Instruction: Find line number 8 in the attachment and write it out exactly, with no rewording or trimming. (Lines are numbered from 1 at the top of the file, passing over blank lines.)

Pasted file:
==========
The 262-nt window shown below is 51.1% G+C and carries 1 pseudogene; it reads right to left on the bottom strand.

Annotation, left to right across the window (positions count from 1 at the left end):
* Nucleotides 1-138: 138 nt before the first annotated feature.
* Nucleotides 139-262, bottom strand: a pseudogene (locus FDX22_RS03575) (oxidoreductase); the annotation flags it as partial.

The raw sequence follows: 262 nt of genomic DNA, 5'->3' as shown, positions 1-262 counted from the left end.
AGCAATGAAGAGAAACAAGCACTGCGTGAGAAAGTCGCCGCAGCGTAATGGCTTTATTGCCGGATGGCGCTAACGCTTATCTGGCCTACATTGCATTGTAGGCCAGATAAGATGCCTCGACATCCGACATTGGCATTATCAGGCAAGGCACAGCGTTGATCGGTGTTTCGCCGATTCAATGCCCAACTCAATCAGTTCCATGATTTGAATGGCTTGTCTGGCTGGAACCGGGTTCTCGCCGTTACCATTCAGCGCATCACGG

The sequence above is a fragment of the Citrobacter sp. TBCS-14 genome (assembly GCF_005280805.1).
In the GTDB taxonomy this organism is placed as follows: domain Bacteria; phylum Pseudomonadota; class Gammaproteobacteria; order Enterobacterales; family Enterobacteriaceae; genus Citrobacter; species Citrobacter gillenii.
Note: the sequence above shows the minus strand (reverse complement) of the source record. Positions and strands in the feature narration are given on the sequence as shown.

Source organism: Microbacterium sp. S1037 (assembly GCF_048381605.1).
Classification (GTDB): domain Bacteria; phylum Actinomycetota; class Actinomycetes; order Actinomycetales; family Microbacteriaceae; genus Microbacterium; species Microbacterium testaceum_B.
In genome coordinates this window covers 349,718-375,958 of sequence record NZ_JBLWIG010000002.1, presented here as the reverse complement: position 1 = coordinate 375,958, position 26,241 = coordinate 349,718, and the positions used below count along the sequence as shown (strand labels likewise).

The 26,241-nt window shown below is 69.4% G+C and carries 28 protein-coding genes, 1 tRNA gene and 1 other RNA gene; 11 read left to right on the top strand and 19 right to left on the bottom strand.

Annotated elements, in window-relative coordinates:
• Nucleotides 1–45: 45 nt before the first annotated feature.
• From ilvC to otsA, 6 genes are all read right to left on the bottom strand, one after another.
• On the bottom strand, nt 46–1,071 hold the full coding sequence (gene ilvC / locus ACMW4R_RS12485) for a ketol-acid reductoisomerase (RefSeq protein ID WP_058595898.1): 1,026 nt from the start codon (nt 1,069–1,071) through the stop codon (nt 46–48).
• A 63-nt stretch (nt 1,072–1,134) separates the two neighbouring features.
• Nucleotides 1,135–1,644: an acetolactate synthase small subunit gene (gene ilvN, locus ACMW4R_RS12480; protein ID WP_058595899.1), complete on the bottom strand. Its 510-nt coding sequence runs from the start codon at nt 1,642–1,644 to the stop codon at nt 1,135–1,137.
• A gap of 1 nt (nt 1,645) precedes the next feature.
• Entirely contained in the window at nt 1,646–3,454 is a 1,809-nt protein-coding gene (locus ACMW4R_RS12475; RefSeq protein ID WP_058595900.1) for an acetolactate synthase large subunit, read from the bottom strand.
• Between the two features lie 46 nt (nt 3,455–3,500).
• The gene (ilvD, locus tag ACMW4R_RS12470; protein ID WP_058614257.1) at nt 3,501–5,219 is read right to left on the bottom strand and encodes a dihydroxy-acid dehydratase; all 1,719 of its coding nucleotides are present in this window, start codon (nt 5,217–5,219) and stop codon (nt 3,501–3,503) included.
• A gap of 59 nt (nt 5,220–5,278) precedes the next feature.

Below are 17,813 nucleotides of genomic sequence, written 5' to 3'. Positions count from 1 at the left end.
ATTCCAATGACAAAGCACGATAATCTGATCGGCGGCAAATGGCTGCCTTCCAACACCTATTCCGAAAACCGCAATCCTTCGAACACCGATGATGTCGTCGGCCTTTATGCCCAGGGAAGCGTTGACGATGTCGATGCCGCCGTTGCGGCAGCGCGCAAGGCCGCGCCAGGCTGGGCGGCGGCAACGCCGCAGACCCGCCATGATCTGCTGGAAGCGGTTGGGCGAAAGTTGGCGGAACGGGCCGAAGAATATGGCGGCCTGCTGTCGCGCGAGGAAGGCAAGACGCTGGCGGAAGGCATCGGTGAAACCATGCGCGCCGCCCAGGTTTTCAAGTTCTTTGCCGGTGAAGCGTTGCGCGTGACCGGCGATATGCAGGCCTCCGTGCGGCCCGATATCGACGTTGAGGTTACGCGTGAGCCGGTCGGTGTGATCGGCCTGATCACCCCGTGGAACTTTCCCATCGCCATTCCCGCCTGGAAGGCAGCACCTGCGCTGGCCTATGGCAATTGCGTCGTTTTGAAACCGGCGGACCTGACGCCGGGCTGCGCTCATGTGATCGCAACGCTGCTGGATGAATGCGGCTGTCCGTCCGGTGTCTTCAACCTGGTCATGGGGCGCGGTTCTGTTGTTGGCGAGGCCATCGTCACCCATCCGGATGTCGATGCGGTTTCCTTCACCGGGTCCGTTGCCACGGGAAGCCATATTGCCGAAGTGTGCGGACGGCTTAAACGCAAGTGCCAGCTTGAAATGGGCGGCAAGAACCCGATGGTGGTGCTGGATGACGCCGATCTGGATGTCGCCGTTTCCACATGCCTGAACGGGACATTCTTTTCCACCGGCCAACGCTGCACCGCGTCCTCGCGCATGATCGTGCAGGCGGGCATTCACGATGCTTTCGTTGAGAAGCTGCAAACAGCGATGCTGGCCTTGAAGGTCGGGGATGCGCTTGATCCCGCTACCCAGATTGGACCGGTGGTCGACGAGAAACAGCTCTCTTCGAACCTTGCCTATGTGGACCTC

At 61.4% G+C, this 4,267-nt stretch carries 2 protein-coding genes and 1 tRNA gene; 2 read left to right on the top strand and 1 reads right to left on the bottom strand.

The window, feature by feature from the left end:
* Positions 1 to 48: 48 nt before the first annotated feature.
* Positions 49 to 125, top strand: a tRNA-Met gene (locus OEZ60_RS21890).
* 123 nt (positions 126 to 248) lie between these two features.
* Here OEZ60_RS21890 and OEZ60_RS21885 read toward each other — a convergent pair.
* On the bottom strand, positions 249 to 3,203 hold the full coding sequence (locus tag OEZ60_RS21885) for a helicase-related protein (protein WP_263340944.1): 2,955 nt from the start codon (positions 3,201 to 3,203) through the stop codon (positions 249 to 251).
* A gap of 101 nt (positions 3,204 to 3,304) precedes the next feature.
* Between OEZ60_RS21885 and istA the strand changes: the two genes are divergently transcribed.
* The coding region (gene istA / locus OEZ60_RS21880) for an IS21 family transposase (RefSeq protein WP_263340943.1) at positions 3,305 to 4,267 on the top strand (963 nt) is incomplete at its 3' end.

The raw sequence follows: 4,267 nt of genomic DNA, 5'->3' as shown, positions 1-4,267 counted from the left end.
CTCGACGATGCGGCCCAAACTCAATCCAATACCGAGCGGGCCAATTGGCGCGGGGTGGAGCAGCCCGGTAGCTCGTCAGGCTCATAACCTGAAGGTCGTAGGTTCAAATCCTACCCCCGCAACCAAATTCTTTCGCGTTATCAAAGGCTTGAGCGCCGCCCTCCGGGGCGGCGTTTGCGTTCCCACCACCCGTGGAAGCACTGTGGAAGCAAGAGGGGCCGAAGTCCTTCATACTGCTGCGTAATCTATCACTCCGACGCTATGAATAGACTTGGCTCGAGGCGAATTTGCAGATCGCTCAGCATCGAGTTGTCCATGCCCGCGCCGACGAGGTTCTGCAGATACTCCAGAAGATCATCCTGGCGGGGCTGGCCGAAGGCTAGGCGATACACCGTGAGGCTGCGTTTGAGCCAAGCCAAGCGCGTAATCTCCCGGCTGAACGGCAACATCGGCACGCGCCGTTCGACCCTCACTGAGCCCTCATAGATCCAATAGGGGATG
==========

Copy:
In the GTDB taxonomy this organism is placed as follows: domain Bacteria; phylum Pseudomonadota; class Gammaproteobacteria; order Enterobacterales; family Enterobacteriaceae; genus Citrobacter; species Citrobacter gillenii.